Not every racer needs the power down low, but needs a mid range hit that continues into the stratosphere, which is where most pro and expert racers want the power. That’s where the couplers – and the KX FI Calibration System – come in to play. Swapping out the white plug for the black plug makes the aggressive engine into a monster – for its cubic capacity, anyway. If you go green, instead of black, you’ll find the power curve a bit more mellow than stock.

If none of this sounds like what you want for the day, the Calibration Kit is what you need, which also has a fail-safe built in (just in case you try to take it too far in either direction).


For its senior year, the KX250F has the same Showa SFF as the ’15, but with updated settings to make it more comfortable right out of the box. In this test, which is the first of many on the quarter-litre, the bike was ridden by two pro racers that have done their time on many brands over many years in a lot of countries, and nothing was said about them – that means that they function well.

And for the average rider, it is no secret that a spring fork is perfect, but there will come a time when air suspension technology and knowledge will be at a level that everyone, from clubman to pros, will be able to work with them.

Until then, live in the now with the great Showa SFF springers.


Now that its big brother has moved on, the KX250F has stepped up to fill its shoes as a bike that ticks all the boxes in its class, including one that no other bike can claim: adjustability.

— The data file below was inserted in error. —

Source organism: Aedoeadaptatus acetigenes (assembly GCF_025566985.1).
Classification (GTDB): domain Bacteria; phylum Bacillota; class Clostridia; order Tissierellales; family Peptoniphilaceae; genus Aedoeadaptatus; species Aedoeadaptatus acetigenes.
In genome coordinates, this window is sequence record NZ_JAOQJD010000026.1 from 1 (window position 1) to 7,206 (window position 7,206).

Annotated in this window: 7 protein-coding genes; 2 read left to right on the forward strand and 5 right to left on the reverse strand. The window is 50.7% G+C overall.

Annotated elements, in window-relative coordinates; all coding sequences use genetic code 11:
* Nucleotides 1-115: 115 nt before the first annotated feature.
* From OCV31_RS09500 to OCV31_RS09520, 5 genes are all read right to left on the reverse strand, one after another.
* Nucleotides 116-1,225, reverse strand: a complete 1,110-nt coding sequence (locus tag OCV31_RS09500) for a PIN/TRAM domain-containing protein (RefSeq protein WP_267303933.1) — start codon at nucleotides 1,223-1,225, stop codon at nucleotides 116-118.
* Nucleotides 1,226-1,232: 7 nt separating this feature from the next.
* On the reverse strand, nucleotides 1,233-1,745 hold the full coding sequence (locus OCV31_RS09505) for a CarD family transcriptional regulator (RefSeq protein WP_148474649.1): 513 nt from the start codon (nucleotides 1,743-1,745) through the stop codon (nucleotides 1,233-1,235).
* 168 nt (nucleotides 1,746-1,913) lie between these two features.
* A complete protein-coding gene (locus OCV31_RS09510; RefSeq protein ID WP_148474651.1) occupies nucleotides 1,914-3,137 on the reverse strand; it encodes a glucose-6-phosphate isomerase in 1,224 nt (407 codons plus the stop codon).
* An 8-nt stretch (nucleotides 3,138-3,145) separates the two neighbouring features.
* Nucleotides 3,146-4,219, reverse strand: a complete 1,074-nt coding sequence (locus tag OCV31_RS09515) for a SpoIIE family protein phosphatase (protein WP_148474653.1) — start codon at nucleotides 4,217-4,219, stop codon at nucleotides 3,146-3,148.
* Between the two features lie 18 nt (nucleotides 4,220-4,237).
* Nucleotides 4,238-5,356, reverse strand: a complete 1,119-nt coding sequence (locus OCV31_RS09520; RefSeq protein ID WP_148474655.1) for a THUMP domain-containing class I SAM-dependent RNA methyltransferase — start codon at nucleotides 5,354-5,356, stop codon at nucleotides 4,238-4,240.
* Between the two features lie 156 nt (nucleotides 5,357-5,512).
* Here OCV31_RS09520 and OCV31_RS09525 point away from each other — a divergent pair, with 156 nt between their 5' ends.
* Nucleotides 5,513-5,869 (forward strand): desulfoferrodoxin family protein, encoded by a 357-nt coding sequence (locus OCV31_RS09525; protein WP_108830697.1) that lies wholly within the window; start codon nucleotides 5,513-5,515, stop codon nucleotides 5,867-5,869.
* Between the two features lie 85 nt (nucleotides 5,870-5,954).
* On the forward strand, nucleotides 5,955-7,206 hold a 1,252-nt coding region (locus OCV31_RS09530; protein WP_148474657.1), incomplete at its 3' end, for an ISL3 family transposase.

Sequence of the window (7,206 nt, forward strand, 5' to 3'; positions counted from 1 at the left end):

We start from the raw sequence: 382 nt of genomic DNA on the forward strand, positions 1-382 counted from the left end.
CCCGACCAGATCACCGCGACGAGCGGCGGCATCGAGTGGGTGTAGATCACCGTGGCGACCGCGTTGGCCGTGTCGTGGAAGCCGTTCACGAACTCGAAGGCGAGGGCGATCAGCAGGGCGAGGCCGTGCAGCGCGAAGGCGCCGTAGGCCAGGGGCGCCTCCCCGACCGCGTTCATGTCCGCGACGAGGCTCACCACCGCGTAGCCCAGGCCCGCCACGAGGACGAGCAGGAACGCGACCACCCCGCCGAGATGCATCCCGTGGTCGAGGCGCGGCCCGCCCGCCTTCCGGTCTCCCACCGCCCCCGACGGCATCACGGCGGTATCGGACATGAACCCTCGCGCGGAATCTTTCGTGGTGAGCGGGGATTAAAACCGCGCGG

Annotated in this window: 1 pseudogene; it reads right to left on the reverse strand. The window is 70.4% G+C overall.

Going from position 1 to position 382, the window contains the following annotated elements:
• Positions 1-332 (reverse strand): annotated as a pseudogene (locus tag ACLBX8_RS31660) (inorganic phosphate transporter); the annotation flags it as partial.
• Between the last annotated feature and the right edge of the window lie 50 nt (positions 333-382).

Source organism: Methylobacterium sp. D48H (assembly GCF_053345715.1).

So, with this introduction, it’s also time to say goodbye to this generation of the KX250F. We say that, ‘cause it is the last, but the bike will also be flying off showroom floors… just like it has for the last three years.


Price: $11,590.00
Type: 249cc liquid-cooled, single-cylinder four-stroke
Bore x Stroke: 77 x 53.6mm
Compression Ratio: 13:8:1
Fuel System: DFI with 43mm Keihin throttle body
Ignition System: Digital DC-CDI
Transmission: five-speed gearbox

Frame: Aluminum perimeter
Front Suspension: 48mm Inverted Showa SFF-Air TAC Separate Function Forks with 310mm of travel
Rear Suspension: Uni-Trak linkage system and Showa shock with 315mm of travel
Front Brake: Single semi-floating dual-piston caliper with 270mm Braking petal-style disc
Rear Brake: Single single-piston caliper with 240mm Braking petal-style disc

Length: 2170m
Width: 820mm
Overall Height: 1290
Wheelbase: 1496mm
Seat Height: 960mm
Ground Clearance: 345mm
Fuel Capacity: 6L
Dry Weight: 106kg


KX FI Calibration Kit

If you want to take your personal preference further than clicks and couplers, the Calibration Kit from Kawasaki is for you, which we will be testing in an upcoming issue.



It doesn’t mean you’re soft, so don’t worry. The soft refers to the terrain it is perfect for, such as mud.

While standard sounds run of the mill, nether of these bikes are, even right out of the box…

Hang on, fella, ‘cause you’re gonna find out what fast is – but that doesn’t mean it also gives you the skills to use that speed, though!